Advertising giant WPP has suffered a shareholder rebellion over boss Sir Martin Sorrell’s mammoth £70 million pay deal after a third of investors voted against the group’s executive pay plans.
WPP saw 33 per cent of investor votes cast against its remuneration report ahead of the firm’s annual general meeting (AGM) in London amid concerns over Sir Martin’s controversial pay package, which has been branded “excessive” and “unacceptable”.
Including votes that were withheld, more than 34 per cent of shareholders failed to back the group’s pay policy for top bosses, although the final vote count is due later today.
A raft of shareholder groups and major investors in the firm have hit out at Sir Martin’s pay for 2015, which includes a £1.15 million base salary and £62.8 million in shares from a long-term incentive plan - making him the best paid chief executive in the FTSE 100.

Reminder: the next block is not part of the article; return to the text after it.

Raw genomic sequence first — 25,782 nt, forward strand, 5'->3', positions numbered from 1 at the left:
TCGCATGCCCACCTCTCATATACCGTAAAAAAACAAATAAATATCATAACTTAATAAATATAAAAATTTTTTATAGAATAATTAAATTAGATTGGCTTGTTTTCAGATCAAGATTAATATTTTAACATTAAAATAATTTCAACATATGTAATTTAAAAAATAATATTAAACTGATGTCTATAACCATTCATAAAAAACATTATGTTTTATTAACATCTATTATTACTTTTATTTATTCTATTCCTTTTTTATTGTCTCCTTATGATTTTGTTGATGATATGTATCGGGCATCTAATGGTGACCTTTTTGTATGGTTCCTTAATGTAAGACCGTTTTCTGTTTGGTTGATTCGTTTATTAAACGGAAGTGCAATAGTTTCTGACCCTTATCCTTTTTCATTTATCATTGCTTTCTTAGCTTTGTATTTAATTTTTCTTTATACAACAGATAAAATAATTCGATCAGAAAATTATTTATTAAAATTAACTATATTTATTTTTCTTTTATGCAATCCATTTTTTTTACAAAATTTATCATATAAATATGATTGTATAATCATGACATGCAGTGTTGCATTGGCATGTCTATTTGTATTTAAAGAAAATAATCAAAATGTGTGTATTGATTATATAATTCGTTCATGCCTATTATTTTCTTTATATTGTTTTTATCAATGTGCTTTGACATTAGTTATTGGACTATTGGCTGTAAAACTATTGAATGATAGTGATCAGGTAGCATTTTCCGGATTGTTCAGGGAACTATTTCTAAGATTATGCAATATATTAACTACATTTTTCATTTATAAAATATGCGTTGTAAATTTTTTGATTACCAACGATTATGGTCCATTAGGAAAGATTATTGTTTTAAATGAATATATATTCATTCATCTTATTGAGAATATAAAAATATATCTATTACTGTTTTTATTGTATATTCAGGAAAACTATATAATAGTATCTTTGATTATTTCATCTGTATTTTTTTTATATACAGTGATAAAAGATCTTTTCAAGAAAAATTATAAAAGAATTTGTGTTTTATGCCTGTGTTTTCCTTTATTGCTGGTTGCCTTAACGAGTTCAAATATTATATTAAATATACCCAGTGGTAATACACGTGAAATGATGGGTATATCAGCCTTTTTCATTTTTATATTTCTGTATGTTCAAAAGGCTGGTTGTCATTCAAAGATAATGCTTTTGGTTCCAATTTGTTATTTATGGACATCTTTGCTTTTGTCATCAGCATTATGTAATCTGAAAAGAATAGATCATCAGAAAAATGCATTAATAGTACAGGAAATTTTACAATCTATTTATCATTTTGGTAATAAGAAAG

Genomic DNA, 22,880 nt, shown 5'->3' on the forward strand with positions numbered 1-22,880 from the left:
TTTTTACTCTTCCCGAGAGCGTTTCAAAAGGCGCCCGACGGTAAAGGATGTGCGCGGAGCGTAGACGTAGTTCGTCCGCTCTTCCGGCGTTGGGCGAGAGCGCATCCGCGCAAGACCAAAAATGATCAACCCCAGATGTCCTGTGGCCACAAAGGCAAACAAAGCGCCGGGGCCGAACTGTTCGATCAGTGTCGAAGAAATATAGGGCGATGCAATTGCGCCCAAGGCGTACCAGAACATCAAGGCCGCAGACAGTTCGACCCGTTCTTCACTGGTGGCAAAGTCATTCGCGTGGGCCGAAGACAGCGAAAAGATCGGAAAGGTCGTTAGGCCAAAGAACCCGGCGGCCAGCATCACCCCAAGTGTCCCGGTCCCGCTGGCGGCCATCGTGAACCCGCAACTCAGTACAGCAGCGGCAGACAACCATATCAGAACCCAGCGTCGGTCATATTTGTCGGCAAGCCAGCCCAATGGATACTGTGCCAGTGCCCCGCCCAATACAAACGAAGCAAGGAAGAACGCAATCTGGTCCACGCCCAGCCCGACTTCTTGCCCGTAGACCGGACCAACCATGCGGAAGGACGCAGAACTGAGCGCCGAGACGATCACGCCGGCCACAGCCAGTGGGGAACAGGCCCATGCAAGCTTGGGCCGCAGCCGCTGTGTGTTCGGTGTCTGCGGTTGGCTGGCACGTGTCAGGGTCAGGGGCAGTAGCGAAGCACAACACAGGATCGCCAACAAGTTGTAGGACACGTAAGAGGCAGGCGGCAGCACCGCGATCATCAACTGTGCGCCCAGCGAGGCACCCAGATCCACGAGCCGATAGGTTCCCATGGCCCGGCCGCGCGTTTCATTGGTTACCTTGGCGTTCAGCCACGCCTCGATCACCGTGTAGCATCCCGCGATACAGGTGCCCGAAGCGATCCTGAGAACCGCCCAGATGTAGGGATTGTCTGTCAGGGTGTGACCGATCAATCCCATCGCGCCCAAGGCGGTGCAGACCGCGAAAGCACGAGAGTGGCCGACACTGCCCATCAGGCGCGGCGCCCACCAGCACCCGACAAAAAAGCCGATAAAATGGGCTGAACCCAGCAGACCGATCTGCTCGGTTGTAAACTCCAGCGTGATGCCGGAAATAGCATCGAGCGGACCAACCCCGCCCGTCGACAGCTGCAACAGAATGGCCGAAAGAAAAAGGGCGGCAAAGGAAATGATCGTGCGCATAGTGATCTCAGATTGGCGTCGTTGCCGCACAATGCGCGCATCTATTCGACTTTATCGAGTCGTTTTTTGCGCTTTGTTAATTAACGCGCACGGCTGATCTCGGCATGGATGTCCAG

While the group narrowly survived the vote at its AGM, with two thirds backing the remuneration report, it marks its second major revolt over pay in four years.
Sir Martin was embroiled in the so-called shareholder spring of 2012, which saw nearly 60 per cent of WPP investors reject his £6.8 million pay packet.
The Local Authority Pension Fund Forum (LAPFF) said ahead of Wednesday’s AGM it was against the “excessive payments offered to Sir Martin Sorrell”.
The LAPFF - an association of 70 UK public sector pension funds with combined assets of approximately £175 billion - said Sir Martin’s variable pay is more than 58 times his £1.15 million salary.